College releases sexual misconduct climate analysis

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The College of William and Mary released data from its second campus-wide survey on sexual misconduct. COURTESY PHOTO / WM.EDU

A year ago, the College of William and Mary sent out a survey asking for feedback on the campus climate surrounding sexual misconduct. Now, the results are in, as 2,672 respondents — just over 30 percent of the student body — have shared their experiences. The university’s female, LGBTQ and Fraternity and Sorority Life populations are still much more likely to have experienced sexual misconduct than the rest of campus.

What does the data say?

Of the students who took the survey, 69.4 percent of respondents were victims of at least one act of sexual misconduct. Additionally, 43 percent of all respondents were members of fraternity or sorority organizations. These respondents were likely to experience sexual misconduct at increased rates. 31 percent reported experiencing at least one incident of physical sexual violence, compared to 12 percent of non-affiliated students who reported experiencing physical sexual violence.

Female students, and those who identify as LGBTQ, also reported experiencing sexual misconduct at higher rates.

“One student experiencing sexual misconduct in any form is too many,” College spokesperson Erin Zagursky said in a press release. “The only acceptable rate is zero.”

“One student experiencing sexual misconduct in any form is too many,” College spokesperson Erin Zagursky said in a press release. “The only acceptable rate is zero.”

These results are not new. In fall 2015, the College released data from its 2014 campus-wide Sexual Misconduct Climate Survey. At this time, women affiliated with social sororities were found to be 31 percent more likely to be sexually assaulted and 154 percent more likely to be raped than non-affiliated women. Fraternity men were 86 percent more likely to experience sexual misconduct than non-affiliated men.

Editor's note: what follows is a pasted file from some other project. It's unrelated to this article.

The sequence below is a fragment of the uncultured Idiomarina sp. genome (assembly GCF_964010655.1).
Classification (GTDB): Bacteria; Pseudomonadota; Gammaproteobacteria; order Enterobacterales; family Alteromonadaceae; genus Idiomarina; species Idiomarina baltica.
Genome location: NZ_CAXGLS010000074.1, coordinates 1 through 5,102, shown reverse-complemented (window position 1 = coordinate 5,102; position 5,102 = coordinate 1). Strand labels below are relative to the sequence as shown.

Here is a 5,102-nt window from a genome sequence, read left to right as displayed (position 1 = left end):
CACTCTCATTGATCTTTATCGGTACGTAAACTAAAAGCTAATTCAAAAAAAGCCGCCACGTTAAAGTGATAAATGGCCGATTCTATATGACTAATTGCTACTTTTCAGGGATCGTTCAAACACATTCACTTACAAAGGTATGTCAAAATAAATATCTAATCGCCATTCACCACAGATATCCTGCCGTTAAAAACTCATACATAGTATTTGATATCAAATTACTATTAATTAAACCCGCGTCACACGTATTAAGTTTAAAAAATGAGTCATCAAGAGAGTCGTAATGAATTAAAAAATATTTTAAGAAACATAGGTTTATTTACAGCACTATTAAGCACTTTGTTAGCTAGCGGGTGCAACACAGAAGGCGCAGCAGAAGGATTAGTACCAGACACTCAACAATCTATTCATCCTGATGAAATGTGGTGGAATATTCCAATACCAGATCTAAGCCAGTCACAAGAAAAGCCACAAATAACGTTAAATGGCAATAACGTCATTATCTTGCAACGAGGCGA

These results prompted discussions among Fraternity and Sorority Life members and the creation of the Sexual Assault Steering Committee for fraternities and sororities.

Title IX Coordinator Kiersten Boyce said that although she has seen that Fraternity and Sorority Life leaders and members do work to address this, she believes there is still more to be done.

“It’s not like an ‘Oh, that’s done’ situation,” Boyce said. “I have seen some meaningful changes, but certainly work remains to be done. It’s definitely a higher risk group.”

Dean of Students Marjorie Thomas said that she has seen students in Fraternity and Sorority Life stand up for their peers since the release of the last survey’s results.

“When you have members of social fraternities and sororities sanding up and saying ‘We won’t engage with a group because of this behavior,’ that’s a game changer,” Thomas said. “That doesn’t mean everything is perfect, but it means that there is an effort out there. To even feel that a little bit is impactful.”

The survey